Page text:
After Year of the Fangirl started doing exactly what Her Universe’s Ashley Eckstein wanted – create a community – I began sharing some of those experiences in a series called “This is Why Year of the Fangirl is Awesome!” So it was pretty awesome to see Ashley Eckstein make The Daily Dot’s list of 10 People Who Changed Fandom in 2013.
Fangeek Ashley Eckstein called it first. PC Magazine said it next. Finally, Rainbow Rowell made it definitive: 2013 truly was the Year of the Fangirl. From all walks of life, fans, particularly women in fandom, spoke up to support each other, support their favorite media and stars, and demand diversity and respect from the shows and stories they love.
Being a fangirl is about finding your voice—sometimes a brave and scary prospect in a world that wants nothing better than for young women to be quiet. But finding your voice as a fan often means risking scary interactions over the fourth wall—as the mostly-female Sherlock and Supernatural fandoms both learned the hard way this year. Still, it’s not all thorny—just ask the Hannibal, Sleepy Hollow, and Welcome to Night Vale creators, who’ve been showered with flower crowns all year by fans ecstatic that they’re being listened to. Then there are fandoms like Once Upon a Time and Teen Wolf, who despite bumps in the road in 2013 are learning as they go and doing their best to listen and respect their fans.
Also on the list is Dr. Andrea Letamendi, one of Her Universe’s Fangirls of the Day, who hosted an insightful panel on the psychology of cosplay at GeekGirlCon. Letamendi’s study proved that cosplay is predominantly a female form of fan expression.
The list’s #1 is Rainbow Rowell for her novel Fangirl, which shines a fictional flashlight on the real people who write fan fiction, another form of fan expression that is predominantly female. Only yesterday, Devin Faraci at Badass Digest, in discussing copyright law as it helped propel George Lucas to creating Star Wars, painted fan fiction with a broad brushstroke of “creating disturbing fiction.” It is obvious the perception in the mainstream isn’t the reality of what fan fiction and its community is.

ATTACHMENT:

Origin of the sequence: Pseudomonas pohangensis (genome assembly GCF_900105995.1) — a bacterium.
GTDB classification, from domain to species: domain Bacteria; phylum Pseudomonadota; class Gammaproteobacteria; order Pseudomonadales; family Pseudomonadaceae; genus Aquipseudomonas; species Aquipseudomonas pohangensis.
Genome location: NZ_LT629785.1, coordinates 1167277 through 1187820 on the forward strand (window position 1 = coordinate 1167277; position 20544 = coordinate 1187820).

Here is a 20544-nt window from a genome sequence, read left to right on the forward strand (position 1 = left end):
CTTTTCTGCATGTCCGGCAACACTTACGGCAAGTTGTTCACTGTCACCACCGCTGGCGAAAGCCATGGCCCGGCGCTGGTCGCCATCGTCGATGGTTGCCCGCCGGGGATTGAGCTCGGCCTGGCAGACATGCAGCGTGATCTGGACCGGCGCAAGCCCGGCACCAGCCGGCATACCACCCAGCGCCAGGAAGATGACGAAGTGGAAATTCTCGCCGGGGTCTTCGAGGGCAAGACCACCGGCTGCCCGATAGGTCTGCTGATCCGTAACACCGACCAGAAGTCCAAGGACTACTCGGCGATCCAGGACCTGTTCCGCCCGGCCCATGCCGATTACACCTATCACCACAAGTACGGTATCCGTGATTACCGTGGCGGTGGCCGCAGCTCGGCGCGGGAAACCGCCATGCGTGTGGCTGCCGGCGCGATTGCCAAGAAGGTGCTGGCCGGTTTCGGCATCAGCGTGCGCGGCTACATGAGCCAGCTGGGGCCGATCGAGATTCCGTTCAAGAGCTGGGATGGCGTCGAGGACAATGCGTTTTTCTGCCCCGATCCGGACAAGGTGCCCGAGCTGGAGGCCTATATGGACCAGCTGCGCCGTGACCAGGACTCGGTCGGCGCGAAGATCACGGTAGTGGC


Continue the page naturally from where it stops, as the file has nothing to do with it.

In 2014 FANgirl Blog will be talking a bit more about the fan fiction community, and how it isn’t different than fan art or fan films or fan radio dramas. For now, I’ll leave you with my review of Fangirl.
Rowell gets high marks for her characters, and also for her ingenuity. What she has done with this novel is acknowledge a large segment of the book-reading population, which doesn’t just read – they also write, too. Not only does Rowell acknowledge fan fiction writers, she makes them human and explores why falling into fantasy worlds and living among their fictional characters is often a safe haven. As a novelist, she isn’t mocking the community that writes for the pure pleasure of it, but creating an avenue of understanding for why they do. Fangirl exhibits empathy for the community, and empathy is the one thing that many contemporary stories lack.
You can read the full review here.
Embracing the fan fiction community with open arms is Orlando Jones, who hits the list at #6 and proves that men can fangirl too.
Orlando Jones is the exception that proves the rule. As soon as Sleepy Hollow began this year, he launched himself headlong into its fandom, proving himself to be far from a n00b when it came to concepts like shipping. His Tumblr account is full of nerdy photoshopped selfies and Sleepy Hollow fanart, and he generally seems more clued-in to fandom culture than the official social media reps for most TV shows. He participates thoughtfully in fandom discussions on Twitter almost every day, and even offered to appear in a commercial for Archive of our Own.
Orlando Jones doesn’t just have a healthy respect for fandom like Misha Collins or George Takei—he’s an active participant.
On this month’s episode of Fangirls Going Rogue, Ashley Eckstein told Teresa and I that the Year of the Fangirl will not be ending this year. Perhaps 2014 will be the Year of the FANGIRL?
Tricia Barr took her understanding of brand management and marketing, mixed it with a love of genre storytelling, and added a dash of social media flare to create FANgirl Blog, where she discusses Star Wars, fandom, and strong female characters. She also writes about Star Wars for Random House’s science fiction and fantasy blog Suvudu.com and Star Wars Insider magazine and is a contributor for Her Universe’s Year of the Fangirl. Her FANgirl opinions can be heard on the podcasts Assembly of Geeks and RebelForce Radio Presents Fangirls Going Rogue.
Tricia is putting the finishing touches on her first novel, Wynde – a military science fiction with a fantastical twist that features heroines Vespa and Gemini. For excerpts and tales of her adventures in creating a fictional universe, hop over to TriciaBarr.com.
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